Leather Strop build question ... Strop Compound

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GordieWhooo

New User
Gordon
Hi all,

Making a Leather Strop to finish plane blades .. wood chisels .. etc.

Have a great piece of leather and a hardwood block to start ...

Now, have not been able to find this local (Greensboro, NC) in the box stores ... [h=1]Green Chrome Oxide Compound[/h]
Amazon.com has it for sure ... hoping to buy local .. sigh

Oh, anyone suggest a BETTER compound to strop with?

Thanks!

Gordon
 

KenOfCary

Board of Directors, Secretary
Ken
Staff member
Corporate Member
There are several available at Klingspor including the green and yellow as well as jewelers rouge I believe. Also you can use valve grinding paste available at your local car parts store. It comes in various grits and works just fine.
 

GordieWhooo

New User
Gordon
WOW!! Thanks .. Harbor Freight never crossed my mind .. it's waaaay on the other side of the city from me ... guess I need to head that way !!

Many thanks !

Gordon
 

jhancock

New User
Josh
Ill second harbor freight. Also rub it into a piece of mdf or smooth hardwood, and use the wood as a strop.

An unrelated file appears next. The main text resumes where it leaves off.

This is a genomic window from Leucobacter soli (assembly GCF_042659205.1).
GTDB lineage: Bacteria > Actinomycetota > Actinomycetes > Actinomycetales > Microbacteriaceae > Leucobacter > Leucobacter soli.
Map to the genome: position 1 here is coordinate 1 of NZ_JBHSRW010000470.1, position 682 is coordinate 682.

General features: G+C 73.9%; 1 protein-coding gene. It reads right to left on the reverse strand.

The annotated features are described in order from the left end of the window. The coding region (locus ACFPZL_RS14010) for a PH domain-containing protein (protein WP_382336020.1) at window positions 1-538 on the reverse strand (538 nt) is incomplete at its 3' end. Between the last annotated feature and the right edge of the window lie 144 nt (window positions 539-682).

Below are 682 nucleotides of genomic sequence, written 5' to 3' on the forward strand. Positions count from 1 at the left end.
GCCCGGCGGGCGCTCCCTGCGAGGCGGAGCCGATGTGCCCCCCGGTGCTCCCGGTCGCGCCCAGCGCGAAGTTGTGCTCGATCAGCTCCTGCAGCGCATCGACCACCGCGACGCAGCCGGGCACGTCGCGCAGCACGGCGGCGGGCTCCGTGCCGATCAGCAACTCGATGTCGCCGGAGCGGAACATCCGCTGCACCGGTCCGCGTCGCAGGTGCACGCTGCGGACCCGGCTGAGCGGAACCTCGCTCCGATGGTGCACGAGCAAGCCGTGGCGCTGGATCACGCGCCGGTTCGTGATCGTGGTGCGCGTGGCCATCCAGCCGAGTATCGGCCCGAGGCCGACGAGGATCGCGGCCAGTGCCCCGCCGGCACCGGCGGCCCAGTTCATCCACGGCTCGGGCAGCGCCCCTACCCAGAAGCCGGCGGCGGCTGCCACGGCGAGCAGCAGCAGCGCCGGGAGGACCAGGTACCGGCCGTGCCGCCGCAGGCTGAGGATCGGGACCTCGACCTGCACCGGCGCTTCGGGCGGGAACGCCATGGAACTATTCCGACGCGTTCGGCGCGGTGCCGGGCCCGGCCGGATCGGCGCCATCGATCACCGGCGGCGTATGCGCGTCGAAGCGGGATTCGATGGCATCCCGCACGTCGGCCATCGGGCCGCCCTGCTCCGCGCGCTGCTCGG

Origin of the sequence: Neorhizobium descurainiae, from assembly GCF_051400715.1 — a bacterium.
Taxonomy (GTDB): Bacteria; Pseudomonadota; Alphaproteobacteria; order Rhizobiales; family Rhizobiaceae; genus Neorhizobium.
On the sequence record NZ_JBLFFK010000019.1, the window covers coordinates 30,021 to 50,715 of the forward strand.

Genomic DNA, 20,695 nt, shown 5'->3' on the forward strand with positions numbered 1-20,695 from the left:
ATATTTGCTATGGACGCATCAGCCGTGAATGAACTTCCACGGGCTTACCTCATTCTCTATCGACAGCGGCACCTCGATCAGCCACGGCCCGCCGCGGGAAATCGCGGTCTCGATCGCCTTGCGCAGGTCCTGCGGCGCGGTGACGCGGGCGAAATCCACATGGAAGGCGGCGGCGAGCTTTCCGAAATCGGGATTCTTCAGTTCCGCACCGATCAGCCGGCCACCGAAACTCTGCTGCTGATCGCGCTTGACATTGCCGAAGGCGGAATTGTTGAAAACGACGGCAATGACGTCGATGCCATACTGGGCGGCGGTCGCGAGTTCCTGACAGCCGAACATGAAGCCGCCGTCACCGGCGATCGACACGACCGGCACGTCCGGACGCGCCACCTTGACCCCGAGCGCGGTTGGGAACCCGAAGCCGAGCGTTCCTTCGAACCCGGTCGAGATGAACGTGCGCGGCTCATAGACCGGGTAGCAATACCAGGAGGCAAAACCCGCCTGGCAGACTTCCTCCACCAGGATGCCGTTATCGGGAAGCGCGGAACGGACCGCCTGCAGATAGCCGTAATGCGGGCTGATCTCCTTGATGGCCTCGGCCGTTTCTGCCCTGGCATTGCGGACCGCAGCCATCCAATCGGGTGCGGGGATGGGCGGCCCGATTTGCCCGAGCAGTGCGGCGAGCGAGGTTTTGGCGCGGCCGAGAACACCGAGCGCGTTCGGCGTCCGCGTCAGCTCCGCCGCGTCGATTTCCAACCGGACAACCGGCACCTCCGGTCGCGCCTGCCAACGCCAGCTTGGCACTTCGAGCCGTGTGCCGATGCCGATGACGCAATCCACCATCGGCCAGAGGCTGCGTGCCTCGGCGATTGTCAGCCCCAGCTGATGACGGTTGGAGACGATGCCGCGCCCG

Rwe2156

DrBob
Senior User
Also rub it into a piece of mdf or smooth hardwood, and use the wood as a strop.
This brings up an interesting point.

I am pretty convinced that leather stropping, if not done properly, can result in dubbing of the edge. I've seen videos of guys really bearing down on the strop which I think is incorrect. I have had the experience of the edge actually being duller coming off the strop. So Gordon, keep this in mind when you start using the strop the angle of stroking is just as critical as when honing.

I plan to make a strop of MDF just so see if I like it better. One advantage is you can simply scrap off the compound to renew the surface.
 

tarheelz

Dave
Corporate Member
This brings up an interesting point.

I am pretty convinced that leather stropping, if not done properly, can result in dubbing of the edge. I've seen videos of guys really bearing down on the strop which I think is incorrect. I have had the experience of the edge actually being duller coming off the strop. So Gordon, keep this in mind when you start using the strop the angle of stroking is just as critical as when honing.

I plan to make a strop of MDF just so see if I like it better. One advantage is you can simply scrap off the compound to renew the surface.
All the stropping knowledge I'll ever need I learned from Paul Sellers.

[video=youtube;Ki8tt-VjwqI]https://www.youtube.com/watch?v=Ki8tt-VjwqI[/video]
 

KenOfCary

Board of Directors, Secretary
Ken
Staff member
Corporate Member